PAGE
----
Friday, September 17, 2010

Keeneland -- The View from the Trenches

For the past few years, I've been lucky enough to work as part of the EQB buying team at the Keeneland September yearling sale. EQB, run by my friends Jeff Seder and Patti Miller, has one of the best records in the business for picking out a high percentage of stakes-quality horses at reasonable (whatever that means in the horse market) prices. Everyone can find the million-dollar horse at a sale. But finding the $150,000 horse that's just as good requires a bit more skill.

EQB certainly has the credentials. Among its recent purchases, are Ahmed Zayat's Eskendereya, Zensational, Mushka and J Be K; George Strawbridge's Eclipse Award winners Forever Together and Informed Decision; Ken Ramsey's General Quarters; Bruce Lunsford's Madcap Escapade; and Bill Heiligbrodt's Lady Tak.

This year, EQB is not buying for Zayat, but has a new client, someone who's been in racing for years but is now looking for his Kentucky Derby horse. He's given us a pretty big bankroll to work with, but wants it spent wisely -- no Green Monkeys or Seattle Dancers.

So, how do you find the $200,000 -- or even $50,000 -- Derby horse?

First, by trying to work harder than anyone else. We're probably the only group that actually looks at every horse offered in Books 1 through 4 of the sale. That's 3,185 horses in the catalog, maybe a few less than 3,000 after scratches. To look at that many, and pick out the good ones, requires a fair bit of work, and a fair bit of organization. Besides Patti and Jeff, the EQB team includes two spotters, who do the first looks at every horse and produce short lists for Patti to check, someone to hold the horses in the stall when Patti does ultrasounds of their hearts, a vet to review the records in the repository and scope horses, the invaluable Angie to run the computer analyses of the heart scans and to integrate all the data, and me, to coordinate what everyone's doing and to try to keep everyone sane in the chaos of the sale.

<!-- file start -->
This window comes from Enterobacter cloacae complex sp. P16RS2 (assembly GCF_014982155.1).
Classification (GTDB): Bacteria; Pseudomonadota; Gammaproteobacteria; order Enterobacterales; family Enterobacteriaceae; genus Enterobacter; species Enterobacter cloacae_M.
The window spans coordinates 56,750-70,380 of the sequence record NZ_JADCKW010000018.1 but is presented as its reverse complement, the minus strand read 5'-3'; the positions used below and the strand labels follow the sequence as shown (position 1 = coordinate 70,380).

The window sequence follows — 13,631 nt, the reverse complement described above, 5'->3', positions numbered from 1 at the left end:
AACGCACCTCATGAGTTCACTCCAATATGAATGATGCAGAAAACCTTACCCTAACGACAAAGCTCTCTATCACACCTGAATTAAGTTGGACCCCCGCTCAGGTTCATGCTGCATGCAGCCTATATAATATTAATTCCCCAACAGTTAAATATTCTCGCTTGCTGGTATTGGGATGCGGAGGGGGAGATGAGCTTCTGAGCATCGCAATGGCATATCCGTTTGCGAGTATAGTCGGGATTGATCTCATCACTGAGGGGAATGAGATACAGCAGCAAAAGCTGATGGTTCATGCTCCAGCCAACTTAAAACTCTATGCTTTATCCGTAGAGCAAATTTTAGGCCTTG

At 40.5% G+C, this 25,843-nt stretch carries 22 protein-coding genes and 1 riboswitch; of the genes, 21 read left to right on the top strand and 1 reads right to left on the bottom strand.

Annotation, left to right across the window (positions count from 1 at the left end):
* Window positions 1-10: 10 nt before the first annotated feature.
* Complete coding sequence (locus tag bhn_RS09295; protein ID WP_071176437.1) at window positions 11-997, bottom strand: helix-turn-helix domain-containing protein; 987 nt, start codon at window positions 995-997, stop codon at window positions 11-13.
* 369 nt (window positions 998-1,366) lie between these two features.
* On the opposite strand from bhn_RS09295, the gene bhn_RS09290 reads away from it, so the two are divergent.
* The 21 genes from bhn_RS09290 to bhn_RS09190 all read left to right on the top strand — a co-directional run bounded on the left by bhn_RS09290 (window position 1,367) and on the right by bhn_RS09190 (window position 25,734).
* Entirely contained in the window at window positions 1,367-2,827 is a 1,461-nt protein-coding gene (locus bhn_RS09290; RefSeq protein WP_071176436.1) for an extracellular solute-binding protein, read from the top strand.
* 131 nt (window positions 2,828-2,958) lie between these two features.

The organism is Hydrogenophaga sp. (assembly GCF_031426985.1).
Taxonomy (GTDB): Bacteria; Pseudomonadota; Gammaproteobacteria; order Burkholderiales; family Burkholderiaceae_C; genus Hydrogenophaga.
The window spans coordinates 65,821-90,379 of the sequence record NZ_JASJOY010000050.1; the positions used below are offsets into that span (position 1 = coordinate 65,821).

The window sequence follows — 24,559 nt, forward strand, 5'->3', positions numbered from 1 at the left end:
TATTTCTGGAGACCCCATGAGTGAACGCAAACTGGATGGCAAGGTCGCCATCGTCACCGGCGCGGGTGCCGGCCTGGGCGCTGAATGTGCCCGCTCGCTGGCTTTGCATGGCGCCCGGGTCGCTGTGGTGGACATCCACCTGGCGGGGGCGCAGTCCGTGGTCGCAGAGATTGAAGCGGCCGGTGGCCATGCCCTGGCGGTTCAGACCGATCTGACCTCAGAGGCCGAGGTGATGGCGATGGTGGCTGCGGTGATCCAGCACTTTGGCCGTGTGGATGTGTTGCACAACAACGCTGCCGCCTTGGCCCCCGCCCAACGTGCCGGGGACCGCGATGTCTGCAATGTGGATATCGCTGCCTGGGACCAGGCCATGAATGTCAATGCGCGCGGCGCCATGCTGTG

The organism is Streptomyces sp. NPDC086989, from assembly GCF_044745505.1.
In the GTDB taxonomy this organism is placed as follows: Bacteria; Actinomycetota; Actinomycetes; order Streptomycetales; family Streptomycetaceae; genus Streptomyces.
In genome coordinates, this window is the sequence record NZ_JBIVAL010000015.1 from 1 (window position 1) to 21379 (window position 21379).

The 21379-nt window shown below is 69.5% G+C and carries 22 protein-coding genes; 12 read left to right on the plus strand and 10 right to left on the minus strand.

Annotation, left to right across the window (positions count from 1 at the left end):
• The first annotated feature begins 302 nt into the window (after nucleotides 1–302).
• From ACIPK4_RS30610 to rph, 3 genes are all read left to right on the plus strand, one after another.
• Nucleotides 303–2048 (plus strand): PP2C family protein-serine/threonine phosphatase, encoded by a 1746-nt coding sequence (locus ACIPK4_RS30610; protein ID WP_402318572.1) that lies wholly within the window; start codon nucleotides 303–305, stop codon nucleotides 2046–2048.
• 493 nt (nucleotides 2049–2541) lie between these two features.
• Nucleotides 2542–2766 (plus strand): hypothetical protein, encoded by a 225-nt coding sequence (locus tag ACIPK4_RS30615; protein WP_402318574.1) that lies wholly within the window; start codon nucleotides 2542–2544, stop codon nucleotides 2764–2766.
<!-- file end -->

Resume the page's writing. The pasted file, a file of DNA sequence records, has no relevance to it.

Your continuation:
Horses in the sale are spread out over 49 barns, and a lot of success depends on just making sure that someone goes to every one of those barns. We start every morning by dividing the barns up between the spotters, then Patti and I start with second looks at horses identified the day before by the spotters, narrowing the lists down, looking for a racy, two-turn kind of horse, with a big stride and no obvious flaws. Sometimes we get help from those consignors that we trust to be honest and just point us in the direction of the horses that they know are serious candidates; some consignors, on the other hand, try to give us a "short list" that consists of everything in the barn.

The horses that survive these second looks go on the list for heart scans that same day. Somewhere between 2 and 4 pm, Patti gets started doing the rounds of the barns again, with "George," the ancient but still functional ultrasound machine. The scans are done somewhere around 9 or 10 pm, and then Angie stays up until early in the morning processing the data. Then it all starts all over again.

The next morning, the list is cut down further, after the vet reports on flaws that we just can't live with. Then we consult with client, get some guidelines for how much we can bid on those horses that are still on the list, and, in between looking at horses for the next day or two of the sale, run back to the sales pavilion to bid on today's list.

Eating is a challenge, especially since the consignors have gotten a lot less generous in putting out lunch at the barns. Pat Costello's Paramount still offers healthy sandwich wraps, and a couple of barns have pizza for the customers, but the lavish lunch spreads of days gone by are nowhere to be seen. Surviving on cookies and coffee is probably not to be recommended, but that's what's there when you get hungry.

Still, we've been doing pretty well so far, with 17 horses bought, for $3,070,000, over the first six days of the sale. That makes us the 3rd leading buyer to date, and the one among the top buyers with by far the lowest average (just over $180,000 per horse) price. So far, so good.

Now, on to Book 3.

No comments: